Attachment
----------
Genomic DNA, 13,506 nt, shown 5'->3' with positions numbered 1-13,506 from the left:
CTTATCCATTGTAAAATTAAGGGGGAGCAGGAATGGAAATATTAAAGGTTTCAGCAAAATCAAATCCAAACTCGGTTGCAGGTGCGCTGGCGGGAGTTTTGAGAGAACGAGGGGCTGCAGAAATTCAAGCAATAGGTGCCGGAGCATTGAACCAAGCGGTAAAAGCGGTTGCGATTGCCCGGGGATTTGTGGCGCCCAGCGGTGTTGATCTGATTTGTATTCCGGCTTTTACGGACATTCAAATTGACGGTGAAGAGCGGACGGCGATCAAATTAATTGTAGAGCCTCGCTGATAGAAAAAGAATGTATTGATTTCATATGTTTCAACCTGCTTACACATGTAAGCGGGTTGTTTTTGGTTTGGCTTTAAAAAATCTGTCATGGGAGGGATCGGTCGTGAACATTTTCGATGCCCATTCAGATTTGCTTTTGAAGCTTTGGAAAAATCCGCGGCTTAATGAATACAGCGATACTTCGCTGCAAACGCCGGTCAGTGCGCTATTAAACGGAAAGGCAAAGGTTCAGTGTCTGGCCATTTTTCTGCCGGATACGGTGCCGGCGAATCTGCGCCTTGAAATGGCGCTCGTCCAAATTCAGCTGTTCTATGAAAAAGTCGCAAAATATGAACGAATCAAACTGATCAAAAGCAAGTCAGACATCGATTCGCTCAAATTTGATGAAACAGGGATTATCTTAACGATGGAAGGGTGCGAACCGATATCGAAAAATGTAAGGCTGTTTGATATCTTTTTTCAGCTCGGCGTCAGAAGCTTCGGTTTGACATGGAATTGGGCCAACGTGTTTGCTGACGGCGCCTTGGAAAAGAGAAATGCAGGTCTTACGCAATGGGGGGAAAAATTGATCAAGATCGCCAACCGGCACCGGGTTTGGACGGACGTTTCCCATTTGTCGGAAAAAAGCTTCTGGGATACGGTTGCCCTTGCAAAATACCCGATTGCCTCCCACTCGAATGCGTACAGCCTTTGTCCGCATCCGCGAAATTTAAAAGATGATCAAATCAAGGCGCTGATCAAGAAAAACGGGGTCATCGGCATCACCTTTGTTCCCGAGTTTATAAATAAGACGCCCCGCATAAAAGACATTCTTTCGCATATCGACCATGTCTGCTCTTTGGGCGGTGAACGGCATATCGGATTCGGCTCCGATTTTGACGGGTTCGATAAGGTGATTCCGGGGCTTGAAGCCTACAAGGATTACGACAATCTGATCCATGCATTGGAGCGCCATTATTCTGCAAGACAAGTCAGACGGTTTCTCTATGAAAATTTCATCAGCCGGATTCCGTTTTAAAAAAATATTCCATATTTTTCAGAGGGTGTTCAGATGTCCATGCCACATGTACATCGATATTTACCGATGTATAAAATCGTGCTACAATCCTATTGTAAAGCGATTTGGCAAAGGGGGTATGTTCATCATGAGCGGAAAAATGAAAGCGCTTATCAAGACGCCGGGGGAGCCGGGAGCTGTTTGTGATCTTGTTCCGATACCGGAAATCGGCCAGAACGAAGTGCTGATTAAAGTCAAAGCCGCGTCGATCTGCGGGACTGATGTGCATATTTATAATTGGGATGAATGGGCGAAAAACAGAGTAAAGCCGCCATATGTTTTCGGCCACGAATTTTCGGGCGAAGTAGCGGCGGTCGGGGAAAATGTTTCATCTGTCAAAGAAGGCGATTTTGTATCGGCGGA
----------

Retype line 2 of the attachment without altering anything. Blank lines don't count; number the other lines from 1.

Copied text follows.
CTTATCCATTGTAAAATTAAGGGGGAGCAGGAATGGAAATATTAAAGGTTTCAGCAAAATCAAATCCAAACTCGGTTGCAGGTGCGCTGGCGGGAGTTTTGAGAGAACGAGGGGCTGCAGAAATTCAAGCAATAGGTGCCGGAGCATTGAACCAAGCGGTAAAAGCGGTTGCGATTGCCCGGGGATTTGTGGCGCCCAGCGGTGTTGATCTGATTTGTATTCCGGCTTTTACGGACATTCAAATTGACGGTGAAGAGCGGACGGCGATCAAATTAATTGTAGAGCCTCGCTGATAGAAAAAGAATGTATTGATTTCATATGTTTCAACCTGCTTACACATGTAAGCGGGTTGTTTTTGGTTTGGCTTTAAAAAATCTGTCATGGGAGGGATCGGTCGTGAACATTTTCGATGCCCATTCAGATTTGCTTTTGAAGCTTTGGAAAAATCCGCGGCTTAATGAATACAGCGATACTTCGCTGCAAACGCCGGTCAGTGCGCTATTAAACGGAAAGGCAAAGGTTCAGTGTCTGGCCATTTTTCTGCCGGATACGGTGCCGGCGAATCTGCGCCTTGAAATGGCGCTCGTCCAAATTCAGCTGTTCTATGAAAAAGTCGCAAAATATGAACGAATCAAACTGATCAAAAGCAAGTCAGACATCGATTCGCTCAAATTTGATGAAACAGGGATTATCTTAACGATGGAAGGGTGCGAACCGATATCGAAAAATGTAAGGCTGTTTGATATCTTTTTTCAGCTCGGCGTCAGAAGCTTCGGTTTGACATGGAATTGGGCCAACGTGTTTGCTGACGGCGCCTTGGAAAAGAGAAATGCAGGTCTTACGCAATGGGGGGAAAAATTGATCAAGATCGCCAACCGGCACCGGGTTTGGACGGACGTTTCCCATTTGTCGGAAAAAAGCTTCTGGGATACGGTTGCCCTTGCAAAATACCCGATTGCCTCCCACTCGAATGCGTACAGCCTTTGTCCGCATCCGCGAAATTTAAAAGATGATCAAATCAAGGCGCTGATCAAGAAAAACGGGGTCATCGGCATCACCTTTGTTCCCGAGTTTATAAATAAGACGCCCCGCATAAAAGACATTCTTTCGCATATCGACCATGTCTGCTCTTTGGGCGGTGAACGGCATATCGGATTCGGCTCCGATTTTGACGGGTTCGATAAGGTGATTCCGGGGCTTGAAGCCTACAAGGATTACGACAATCTGATCCATGCATTGGAGCGCCATTATTCTGCAAGACAAGTCAGACGGTTTCTCTATGAAAATTTCATCAGCCGGATTCCGTTTTAAAAAAATATTCCATATTTTTCAGAGGGTGTTCAGATGTCCATGCCACATGTACATCGATATTTACCGATGTATAAAATCGTGCTACAATCCTATTGTAAAGCGATTTGGCAAAGGGGGTATGTTCATCATGAGCGGAAAAATGAAAGCGCTTATCAAGACGCCGGGGGAGCCGGGAGCTGTTTGTGATCTTGTTCCGATACCGGAAATCGGCCAGAACGAAGTGCTGATTAAAGTCAAAGCCGCGTCGATCTGCGGGACTGATGTGCATATTTATAATTGGGATGAATGGGCGAAAAACAGAGTAAAGCCGCCATATGTTTTCGGCCACGAATTTTCGGGCGAAGTAGCGGCGGTCGGGGAAAATGTTTCATCTGTCAAAGAAGGCGATTTTGTATCGGCGGA